Looking Back at D&D 4e

So, now with D&D 5e coming out within a matter of weeks, and with the Basic Edition already here, it seemed appropriate to look back on my favorite incarnation of the hack & slash staple: Dungeons and Dragons 4th Edition.

Long, Long Ago, in a Neighborhood Far, Far Away…

To start off, a little background. My brothers and I started with either a 3e or 2e Player’s Handbook. I don’t recall which it was (I was 10, and had LEGOs on the brain as well), but in short order we had a small collection of both 2e and 3e books and supplements courtesy of our local Half-Price Books. It was fun to read, and after a few months of mostly just reading it for fun, I decided to try and make a campaign.

I drew up maps, crafted buildings, monsters, and treasure parcels, and managed to connive my two younger brothers into playing.

It went horribly, to be brief. I finally gave up in frustration after 5 minutes of a player arguing with and insulting a genie until it ended in a rocks-fall-everyone-dies result with some lightning bolts. Most of this was a combination of my immaturity as a DM, and my brother’s general immaturity as well, but it was the last time I tried playing D&D for quite some time. Instead I began playing the Fighting Fantasy and Lone Wolf books, and from there making my own crude RPG cobbled together from the character creation system of the FF books and a selection of the Lone Wolf items. It was an ugly game, and used a random dungeon generation system that frequently resulted in a TPK as it spawned a half-dozen dragons in the next room, and we had a blast playing it. We had one or two additional aborted attempts at playing 3e, and notably had a successful one-shot run using the boxed adventure while on a Boy Scout campout (One day I’ll be sure to post the custom RPG rules I made for those later campouts and my experiences with those as well)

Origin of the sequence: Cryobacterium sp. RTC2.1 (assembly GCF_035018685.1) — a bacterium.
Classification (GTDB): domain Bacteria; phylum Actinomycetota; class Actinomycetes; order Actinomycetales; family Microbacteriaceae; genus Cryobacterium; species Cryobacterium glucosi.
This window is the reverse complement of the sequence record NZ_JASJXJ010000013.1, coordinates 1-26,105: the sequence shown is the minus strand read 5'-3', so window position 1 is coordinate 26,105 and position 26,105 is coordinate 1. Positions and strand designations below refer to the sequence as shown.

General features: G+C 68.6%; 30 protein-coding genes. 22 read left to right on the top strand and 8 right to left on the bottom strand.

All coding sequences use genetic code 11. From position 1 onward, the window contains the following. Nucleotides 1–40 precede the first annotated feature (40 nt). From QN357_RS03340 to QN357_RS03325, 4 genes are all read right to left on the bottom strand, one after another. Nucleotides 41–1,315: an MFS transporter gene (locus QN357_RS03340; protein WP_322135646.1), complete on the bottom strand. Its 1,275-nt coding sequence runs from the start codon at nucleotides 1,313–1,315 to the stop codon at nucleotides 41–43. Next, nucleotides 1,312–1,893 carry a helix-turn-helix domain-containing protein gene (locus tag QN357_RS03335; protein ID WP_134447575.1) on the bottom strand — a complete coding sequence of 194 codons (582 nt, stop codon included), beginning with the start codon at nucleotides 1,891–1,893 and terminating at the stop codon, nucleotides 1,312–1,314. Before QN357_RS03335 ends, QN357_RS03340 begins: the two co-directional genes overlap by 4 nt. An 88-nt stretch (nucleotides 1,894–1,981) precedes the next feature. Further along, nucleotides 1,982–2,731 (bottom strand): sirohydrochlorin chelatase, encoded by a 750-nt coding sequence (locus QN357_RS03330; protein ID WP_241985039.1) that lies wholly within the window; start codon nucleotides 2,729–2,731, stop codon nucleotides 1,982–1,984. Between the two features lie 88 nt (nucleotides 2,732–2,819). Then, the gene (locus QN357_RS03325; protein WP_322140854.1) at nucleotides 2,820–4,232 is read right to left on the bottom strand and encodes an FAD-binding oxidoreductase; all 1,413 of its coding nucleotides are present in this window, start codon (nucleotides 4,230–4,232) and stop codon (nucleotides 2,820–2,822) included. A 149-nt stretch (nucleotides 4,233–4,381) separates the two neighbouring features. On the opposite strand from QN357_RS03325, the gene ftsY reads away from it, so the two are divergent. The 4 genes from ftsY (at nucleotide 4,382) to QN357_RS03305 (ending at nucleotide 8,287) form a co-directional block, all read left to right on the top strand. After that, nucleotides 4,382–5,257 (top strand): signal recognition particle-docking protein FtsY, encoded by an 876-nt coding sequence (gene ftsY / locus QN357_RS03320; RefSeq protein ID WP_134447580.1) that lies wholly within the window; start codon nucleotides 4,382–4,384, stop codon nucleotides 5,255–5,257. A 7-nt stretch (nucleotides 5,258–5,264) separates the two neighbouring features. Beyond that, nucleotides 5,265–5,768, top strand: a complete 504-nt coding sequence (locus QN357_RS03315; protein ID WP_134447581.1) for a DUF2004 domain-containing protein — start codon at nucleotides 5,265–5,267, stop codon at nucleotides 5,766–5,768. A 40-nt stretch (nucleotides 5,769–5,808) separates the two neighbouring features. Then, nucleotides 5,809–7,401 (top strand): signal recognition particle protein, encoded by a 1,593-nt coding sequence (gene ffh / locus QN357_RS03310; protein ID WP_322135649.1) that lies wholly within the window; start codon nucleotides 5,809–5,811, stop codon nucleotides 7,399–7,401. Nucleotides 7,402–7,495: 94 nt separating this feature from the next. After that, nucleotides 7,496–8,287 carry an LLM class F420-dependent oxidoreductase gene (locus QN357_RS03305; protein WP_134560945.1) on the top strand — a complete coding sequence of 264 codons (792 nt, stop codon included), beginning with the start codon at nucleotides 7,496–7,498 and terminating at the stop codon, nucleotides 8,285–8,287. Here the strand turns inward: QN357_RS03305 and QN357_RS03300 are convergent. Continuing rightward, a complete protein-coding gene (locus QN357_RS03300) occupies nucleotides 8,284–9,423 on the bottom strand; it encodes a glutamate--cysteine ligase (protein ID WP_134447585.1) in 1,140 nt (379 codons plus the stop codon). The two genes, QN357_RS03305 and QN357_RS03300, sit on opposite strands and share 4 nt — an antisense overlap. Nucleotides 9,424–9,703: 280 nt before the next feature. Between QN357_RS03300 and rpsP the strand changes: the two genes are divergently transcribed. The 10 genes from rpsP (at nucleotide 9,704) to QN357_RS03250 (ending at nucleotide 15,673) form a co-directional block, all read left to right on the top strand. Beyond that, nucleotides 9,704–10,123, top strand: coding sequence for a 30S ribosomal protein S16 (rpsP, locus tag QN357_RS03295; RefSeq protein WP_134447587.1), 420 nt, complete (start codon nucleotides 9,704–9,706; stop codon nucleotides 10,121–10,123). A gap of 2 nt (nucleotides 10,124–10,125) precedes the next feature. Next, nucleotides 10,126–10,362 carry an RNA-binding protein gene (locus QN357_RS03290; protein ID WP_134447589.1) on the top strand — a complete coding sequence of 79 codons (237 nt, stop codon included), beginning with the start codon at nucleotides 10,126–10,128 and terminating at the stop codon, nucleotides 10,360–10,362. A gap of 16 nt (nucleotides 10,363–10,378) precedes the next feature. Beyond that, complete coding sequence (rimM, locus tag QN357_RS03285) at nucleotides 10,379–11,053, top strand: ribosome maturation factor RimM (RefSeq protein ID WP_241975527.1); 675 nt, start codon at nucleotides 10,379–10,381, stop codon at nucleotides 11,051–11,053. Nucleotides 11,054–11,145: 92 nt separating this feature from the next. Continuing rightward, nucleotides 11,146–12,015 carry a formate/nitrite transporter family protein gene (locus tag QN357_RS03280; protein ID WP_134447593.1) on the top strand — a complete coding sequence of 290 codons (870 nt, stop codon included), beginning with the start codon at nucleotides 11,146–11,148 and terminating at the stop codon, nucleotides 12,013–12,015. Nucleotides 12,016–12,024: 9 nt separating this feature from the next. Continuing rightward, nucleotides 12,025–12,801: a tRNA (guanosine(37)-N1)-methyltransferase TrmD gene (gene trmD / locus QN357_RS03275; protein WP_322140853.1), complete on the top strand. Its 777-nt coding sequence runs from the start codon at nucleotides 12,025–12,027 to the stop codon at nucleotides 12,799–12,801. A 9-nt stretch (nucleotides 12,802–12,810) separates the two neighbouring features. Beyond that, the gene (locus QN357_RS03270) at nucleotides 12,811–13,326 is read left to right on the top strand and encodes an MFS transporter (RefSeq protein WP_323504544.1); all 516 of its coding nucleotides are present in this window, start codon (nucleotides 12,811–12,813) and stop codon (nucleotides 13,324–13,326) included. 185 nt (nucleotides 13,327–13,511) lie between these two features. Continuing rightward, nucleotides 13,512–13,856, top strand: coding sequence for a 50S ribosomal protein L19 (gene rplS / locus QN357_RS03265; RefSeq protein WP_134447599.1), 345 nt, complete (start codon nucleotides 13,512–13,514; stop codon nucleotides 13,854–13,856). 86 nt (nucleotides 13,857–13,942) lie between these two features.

Fastforward to college, and I finally got a chance to play 3.5 again, this time as a midlevel cleric in an existing campaign. Due to scheduling insanity it was the only one I played, but was memorable to me as I used a pair of spells to grant myself an iron skin, become fifteen feet tall, and promptly become stuck in the middle of an alleyway and unable to turn to face and attack the weird robotic cats that were attacking the party.

A few months later, after meeting my future wife, I was invited to join their games of 4e, and for the first time I encountered the new edition.

A Beautiful Friendship is Born

Right off the bat, I was impressed with the character classes and race options in the main book. The different races felt unique, their racial abilities helped them feel like a bit more of a choice instead of simply picking based on stat bonuses alone, and the class powers, while odd at first, were a very nice change. I had grown annoyed with how players would consistently break my games and preparation over their knees with spell exploits and powergaming twink characters, so being able to easily see how everyone was on about the same level in terms of power and ability was refreshing.

However, the biggest part for me as a DM was the DMG, and specifically the monster stat blocks. I hated DMing 3.5 because of how much of a nightmare running monsters was, an exponentially moreso if they were spellcasters. To see a monsters as detailed and obscenely complicated as an adult dragon pared down to a single clearly-readable page of abilities felt like a godsend. On top of this, the DMG had some very interesting bits on how to be a successful DM; I was confident in my DMing abilities from my time running games for my brothers and my Boy Scout troop, but I could tell that having read that book would have saved me hours of headaches with my games I had run.